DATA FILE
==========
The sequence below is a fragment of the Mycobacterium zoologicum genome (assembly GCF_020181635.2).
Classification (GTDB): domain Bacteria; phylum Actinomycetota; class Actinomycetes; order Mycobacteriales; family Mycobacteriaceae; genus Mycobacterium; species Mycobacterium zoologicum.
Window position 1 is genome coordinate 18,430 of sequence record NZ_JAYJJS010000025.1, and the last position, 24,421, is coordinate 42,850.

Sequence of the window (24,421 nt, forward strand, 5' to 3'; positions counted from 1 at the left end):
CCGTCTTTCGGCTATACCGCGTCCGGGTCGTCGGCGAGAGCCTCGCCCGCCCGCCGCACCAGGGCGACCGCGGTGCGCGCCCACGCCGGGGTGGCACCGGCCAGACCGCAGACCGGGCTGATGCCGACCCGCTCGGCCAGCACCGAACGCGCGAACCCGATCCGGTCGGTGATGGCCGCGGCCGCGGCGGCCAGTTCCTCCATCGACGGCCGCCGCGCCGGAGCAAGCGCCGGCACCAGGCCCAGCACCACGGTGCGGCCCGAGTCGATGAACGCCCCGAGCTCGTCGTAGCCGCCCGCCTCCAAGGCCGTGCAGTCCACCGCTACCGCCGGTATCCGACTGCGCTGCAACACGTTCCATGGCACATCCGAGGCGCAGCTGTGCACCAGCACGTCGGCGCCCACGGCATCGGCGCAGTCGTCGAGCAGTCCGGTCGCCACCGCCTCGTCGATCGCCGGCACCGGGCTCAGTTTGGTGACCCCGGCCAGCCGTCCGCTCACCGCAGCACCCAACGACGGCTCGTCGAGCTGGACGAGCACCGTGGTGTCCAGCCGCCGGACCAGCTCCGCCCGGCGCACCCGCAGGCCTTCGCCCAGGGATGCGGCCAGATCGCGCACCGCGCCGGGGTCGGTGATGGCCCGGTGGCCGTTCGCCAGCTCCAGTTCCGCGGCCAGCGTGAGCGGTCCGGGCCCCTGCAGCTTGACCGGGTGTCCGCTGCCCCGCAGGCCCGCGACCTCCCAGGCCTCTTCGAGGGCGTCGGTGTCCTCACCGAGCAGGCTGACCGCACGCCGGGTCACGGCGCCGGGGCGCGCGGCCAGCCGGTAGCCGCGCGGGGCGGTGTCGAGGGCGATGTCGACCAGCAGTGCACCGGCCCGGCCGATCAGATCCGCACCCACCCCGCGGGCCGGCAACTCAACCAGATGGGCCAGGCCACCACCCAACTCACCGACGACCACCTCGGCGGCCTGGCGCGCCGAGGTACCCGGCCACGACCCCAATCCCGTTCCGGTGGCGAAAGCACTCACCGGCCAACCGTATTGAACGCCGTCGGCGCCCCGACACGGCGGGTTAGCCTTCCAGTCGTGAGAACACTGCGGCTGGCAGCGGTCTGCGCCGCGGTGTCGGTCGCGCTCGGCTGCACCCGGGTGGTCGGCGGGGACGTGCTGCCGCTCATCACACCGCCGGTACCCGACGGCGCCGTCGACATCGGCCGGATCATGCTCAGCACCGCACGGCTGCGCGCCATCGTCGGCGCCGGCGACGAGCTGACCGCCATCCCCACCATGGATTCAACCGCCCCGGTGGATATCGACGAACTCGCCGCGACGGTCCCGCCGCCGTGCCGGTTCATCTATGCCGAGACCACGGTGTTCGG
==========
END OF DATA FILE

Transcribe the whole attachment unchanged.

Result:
The sequence below is a fragment of the Mycobacterium zoologicum genome (assembly GCF_020181635.2).
Classification (GTDB): domain Bacteria; phylum Actinomycetota; class Actinomycetes; order Mycobacteriales; family Mycobacteriaceae; genus Mycobacterium; species Mycobacterium zoologicum.
Window position 1 is genome coordinate 18,430 of sequence record NZ_JAYJJS010000025.1, and the last position, 24,421, is coordinate 42,850.

Sequence of the window (24,421 nt, forward strand, 5' to 3'; positions counted from 1 at the left end):
CCGTCTTTCGGCTATACCGCGTCCGGGTCGTCGGCGAGAGCCTCGCCCGCCCGCCGCACCAGGGCGACCGCGGTGCGCGCCCACGCCGGGGTGGCACCGGCCAGACCGCAGACCGGGCTGATGCCGACCCGCTCGGCCAGCACCGAACGCGCGAACCCGATCCGGTCGGTGATGGCCGCGGCCGCGGCGGCCAGTTCCTCCATCGACGGCCGCCGCGCCGGAGCAAGCGCCGGCACCAGGCCCAGCACCACGGTGCGGCCCGAGTCGATGAACGCCCCGAGCTCGTCGTAGCCGCCCGCCTCCAAGGCCGTGCAGTCCACCGCTACCGCCGGTATCCGACTGCGCTGCAACACGTTCCATGGCACATCCGAGGCGCAGCTGTGCACCAGCACGTCGGCGCCCACGGCATCGGCGCAGTCGTCGAGCAGTCCGGTCGCCACCGCCTCGTCGATCGCCGGCACCGGGCTCAGTTTGGTGACCCCGGCCAGCCGTCCGCTCACCGCAGCACCCAACGACGGCTCGTCGAGCTGGACGAGCACCGTGGTGTCCAGCCGCCGGACCAGCTCCGCCCGGCGCACCCGCAGGCCTTCGCCCAGGGATGCGGCCAGATCGCGCACCGCGCCGGGGTCGGTGATGGCCCGGTGGCCGTTCGCCAGCTCCAGTTCCGCGGCCAGCGTGAGCGGTCCGGGCCCCTGCAGCTTGACCGGGTGTCCGCTGCCCCGCAGGCCCGCGACCTCCCAGGCCTCTTCGAGGGCGTCGGTGTCCTCACCGAGCAGGCTGACCGCACGCCGGGTCACGGCGCCGGGGCGCGCGGCCAGCCGGTAGCCGCGCGGGGCGGTGTCGAGGGCGATGTCGACCAGCAGTGCACCGGCCCGGCCGATCAGATCCGCACCCACCCCGCGGGCCGGCAACTCAACCAGATGGGCCAGGCCACCACCCAACTCACCGACGACCACCTCGGCGGCCTGGCGCGCCGAGGTACCCGGCCACGACCCCAATCCCGTTCCGGTGGCGAAAGCACTCACCGGCCAACCGTATTGAACGCCGTCGGCGCCCCGACACGGCGGGTTAGCCTTCCAGTCGTGAGAACACTGCGGCTGGCAGCGGTCTGCGCCGCGGTGTCGGTCGCGCTCGGCTGCACCCGGGTGGTCGGCGGGGACGTGCTGCCGCTCATCACACCGCCGGTACCCGACGGCGCCGTCGACATCGGCCGGATCATGCTCAGCACCGCACGGCTGCGCGCCATCGTCGGCGCCGGCGACGAGCTGACCGCCATCCCCACCATGGATTCAACCGCCCCGGTGGATATCGACGAACTCGCCGCGACGGTCCCGCCGCCGTGCCGGTTCATCTATGCCGAGACCACGGTGTTCGG